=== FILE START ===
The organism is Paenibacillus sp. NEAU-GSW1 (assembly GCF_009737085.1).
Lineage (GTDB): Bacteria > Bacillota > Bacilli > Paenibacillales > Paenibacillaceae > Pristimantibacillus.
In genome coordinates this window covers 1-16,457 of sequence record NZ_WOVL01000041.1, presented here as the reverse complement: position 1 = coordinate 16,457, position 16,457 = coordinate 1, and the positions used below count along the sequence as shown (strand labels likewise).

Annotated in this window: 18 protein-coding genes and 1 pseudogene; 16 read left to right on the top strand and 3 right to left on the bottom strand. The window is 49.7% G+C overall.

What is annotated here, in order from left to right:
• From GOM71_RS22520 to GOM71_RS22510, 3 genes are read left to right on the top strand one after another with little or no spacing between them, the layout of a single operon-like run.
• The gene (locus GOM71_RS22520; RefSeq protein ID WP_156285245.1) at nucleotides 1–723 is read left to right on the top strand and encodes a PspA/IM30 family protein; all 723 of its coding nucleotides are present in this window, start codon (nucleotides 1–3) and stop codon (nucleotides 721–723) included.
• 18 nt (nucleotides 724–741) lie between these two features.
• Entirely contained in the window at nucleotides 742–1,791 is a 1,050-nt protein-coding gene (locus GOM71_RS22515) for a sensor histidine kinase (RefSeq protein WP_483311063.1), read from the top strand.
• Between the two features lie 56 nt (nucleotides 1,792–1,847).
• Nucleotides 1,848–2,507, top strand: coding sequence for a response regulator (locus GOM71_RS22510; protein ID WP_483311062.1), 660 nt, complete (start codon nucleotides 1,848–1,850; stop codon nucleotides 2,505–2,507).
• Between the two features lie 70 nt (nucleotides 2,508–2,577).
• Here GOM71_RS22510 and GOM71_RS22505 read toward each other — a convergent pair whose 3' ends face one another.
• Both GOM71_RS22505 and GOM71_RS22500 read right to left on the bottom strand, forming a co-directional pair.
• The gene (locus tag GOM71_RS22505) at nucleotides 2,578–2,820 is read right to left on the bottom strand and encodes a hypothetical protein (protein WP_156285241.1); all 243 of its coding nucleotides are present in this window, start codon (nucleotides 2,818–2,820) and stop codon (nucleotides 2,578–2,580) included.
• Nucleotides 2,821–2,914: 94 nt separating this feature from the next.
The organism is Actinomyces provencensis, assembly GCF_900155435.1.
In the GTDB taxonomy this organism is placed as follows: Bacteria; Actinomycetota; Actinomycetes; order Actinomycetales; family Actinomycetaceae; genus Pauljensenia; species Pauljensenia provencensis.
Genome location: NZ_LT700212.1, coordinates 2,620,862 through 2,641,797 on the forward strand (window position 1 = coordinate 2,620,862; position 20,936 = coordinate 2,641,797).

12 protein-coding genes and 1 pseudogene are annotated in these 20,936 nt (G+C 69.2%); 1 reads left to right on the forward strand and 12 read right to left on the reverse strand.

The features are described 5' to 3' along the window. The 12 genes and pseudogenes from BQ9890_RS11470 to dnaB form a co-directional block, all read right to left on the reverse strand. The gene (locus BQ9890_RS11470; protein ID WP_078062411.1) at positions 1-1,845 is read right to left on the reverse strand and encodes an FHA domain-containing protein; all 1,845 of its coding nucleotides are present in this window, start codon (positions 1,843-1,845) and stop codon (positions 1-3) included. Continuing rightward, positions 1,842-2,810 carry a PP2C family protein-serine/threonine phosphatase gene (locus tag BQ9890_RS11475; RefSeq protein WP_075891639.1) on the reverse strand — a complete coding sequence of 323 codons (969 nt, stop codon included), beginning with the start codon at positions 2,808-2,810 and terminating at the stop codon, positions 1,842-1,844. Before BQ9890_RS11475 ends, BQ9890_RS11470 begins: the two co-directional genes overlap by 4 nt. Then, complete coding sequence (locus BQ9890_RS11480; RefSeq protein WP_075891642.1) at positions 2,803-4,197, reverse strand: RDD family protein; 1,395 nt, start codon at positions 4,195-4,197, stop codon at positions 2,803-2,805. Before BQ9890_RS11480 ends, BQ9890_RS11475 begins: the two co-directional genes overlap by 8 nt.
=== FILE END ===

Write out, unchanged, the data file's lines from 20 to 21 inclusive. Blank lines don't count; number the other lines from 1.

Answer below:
12 protein-coding genes and 1 pseudogene are annotated in these 20,936 nt (G+C 69.2%); 1 reads left to right on the forward strand and 12 read right to left on the reverse strand.

The features are described 5' to 3' along the window. The 12 genes and pseudogenes from BQ9890_RS11470 to dnaB form a co-directional block, all read right to left on the reverse strand. The gene (locus BQ9890_RS11470; protein ID WP_078062411.1) at positions 1-1,845 is read right to left on the reverse strand and encodes an FHA domain-containing protein; all 1,845 of its coding nucleotides are present in this window, start codon (positions 1,843-1,845) and stop codon (positions 1-3) included. Continuing rightward, positions 1,842-2,810 carry a PP2C family protein-serine/threonine phosphatase gene (locus tag BQ9890_RS11475; RefSeq protein WP_075891639.1) on the reverse strand — a complete coding sequence of 323 codons (969 nt, stop codon included), beginning with the start codon at positions 2,808-2,810 and terminating at the stop codon, positions 1,842-1,844. Before BQ9890_RS11475 ends, BQ9890_RS11470 begins: the two co-directional genes overlap by 4 nt. Then, complete coding sequence (locus BQ9890_RS11480; RefSeq protein WP_075891642.1) at positions 2,803-4,197, reverse strand: RDD family protein; 1,395 nt, start codon at positions 4,195-4,197, stop codon at positions 2,803-2,805. Before BQ9890_RS11480 ends, BQ9890_RS11475 begins: the two co-directional genes overlap by 8 nt.